EMI emissions from electronic devices are regulated by governmental or other agencies to certain maximum allowable limits. Electronic equipment manufacturers must reduce EMI emissions as much as possible in order to maintain these emissions within the allowable limits. For example, electronic circuits may be enclosed in special electrically conductive housings which block or shield EMI emissions from the enclosed circuit. However, as clock frequencies increase, complete EMI shielding becomes more difficult, and EMI emission levels may increase.

Many regulatory EMI limits are set as a maximum average emission energy level over an operating period for the circuit. Reducing clock frequency in a circuit for a portion of an operating period reduces the average energy of EMI emissions over the operating period. Thus, it is sometimes possible to meet regulatory limits for EMI emissions from a particular circuit by modulating the clock frequency in the circuit within a certain range about a centerline or nominal clock frequency. This modulated clock signal frequency in an electronic circuit is commonly referred to as a spread spectrum clock signal.

All processors and other electronic devices that operate under control of a clock signal are limited in the clock frequency they can support, and thus the speed at which they can process data. This operational speed limit is the result of certain critical paths between functional blocks which are clocked by a common clock signal. The maximum time it takes to launch data from one circuit functional block, transmit it to a receiving circuit functional block, and arrive at the receiving circuit functional block prior to the setup time required by the receiving circuit functional block, determines the minimum instantaneous cycle time that may be allowed for a clock signal in an electronic device which includes the two functional blocks. This minimum instantaneous cycle time translates to a maximum clock frequency for the circuit and can never be violated without running the risk that the circuit will produce incorrect results for a given input. Where the clock frequency for a circuit is modulated in a spread spectrum clock arrangement, the modulated frequency must be controlled so that the instantaneous frequency at any given time remains below the maximum allowable clock frequency supported by the circuit.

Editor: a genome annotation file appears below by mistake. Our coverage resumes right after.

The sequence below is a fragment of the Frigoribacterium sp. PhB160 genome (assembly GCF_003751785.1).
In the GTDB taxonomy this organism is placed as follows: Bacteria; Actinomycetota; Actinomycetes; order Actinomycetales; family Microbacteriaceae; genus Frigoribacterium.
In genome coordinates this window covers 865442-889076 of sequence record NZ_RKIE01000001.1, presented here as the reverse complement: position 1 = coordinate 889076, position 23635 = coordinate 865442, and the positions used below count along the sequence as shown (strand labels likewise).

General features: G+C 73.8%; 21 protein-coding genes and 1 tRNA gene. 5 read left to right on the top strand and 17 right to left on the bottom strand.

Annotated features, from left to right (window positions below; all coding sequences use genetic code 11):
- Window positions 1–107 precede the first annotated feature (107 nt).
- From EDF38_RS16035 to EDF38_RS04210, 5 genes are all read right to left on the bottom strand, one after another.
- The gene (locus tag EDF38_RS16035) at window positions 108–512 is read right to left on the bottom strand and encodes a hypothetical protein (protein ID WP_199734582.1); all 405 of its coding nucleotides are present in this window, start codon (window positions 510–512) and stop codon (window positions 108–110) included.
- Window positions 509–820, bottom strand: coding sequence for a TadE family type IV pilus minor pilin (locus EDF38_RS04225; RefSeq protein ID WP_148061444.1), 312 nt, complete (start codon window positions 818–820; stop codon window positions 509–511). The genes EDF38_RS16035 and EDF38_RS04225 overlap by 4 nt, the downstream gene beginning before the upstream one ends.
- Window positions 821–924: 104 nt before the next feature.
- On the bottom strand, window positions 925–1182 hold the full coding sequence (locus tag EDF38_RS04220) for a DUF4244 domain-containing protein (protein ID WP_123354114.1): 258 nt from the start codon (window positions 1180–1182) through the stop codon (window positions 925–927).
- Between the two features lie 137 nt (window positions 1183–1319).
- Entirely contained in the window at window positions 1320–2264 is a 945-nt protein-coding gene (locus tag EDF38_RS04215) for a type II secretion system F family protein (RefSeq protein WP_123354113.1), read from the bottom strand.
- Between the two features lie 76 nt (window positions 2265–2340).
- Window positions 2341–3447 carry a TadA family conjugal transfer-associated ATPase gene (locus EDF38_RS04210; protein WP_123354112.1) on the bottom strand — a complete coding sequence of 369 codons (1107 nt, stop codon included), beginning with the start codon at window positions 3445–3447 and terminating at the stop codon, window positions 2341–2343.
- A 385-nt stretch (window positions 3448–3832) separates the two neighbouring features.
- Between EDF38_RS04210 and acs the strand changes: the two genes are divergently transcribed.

Minimum cycle time may be improved or reduced in many circuits by increasing the supply voltage in the circuit. Thus, the maximum allowable instantaneous frequency in a spread spectrum clock signal may be increased simply by increasing the supply voltage to the circuit. However, increasing the supply voltage in a circuit will increase power dissipation in the circuit, and the thermal effect of this increased power dissipation may have a detrimental impact on the functionality and reliability of the circuit. Thus, in many systems, increasing supply voltage level is not a viable choice to meet limitations on the maximum instantaneous frequency in a spread spectrum clock system.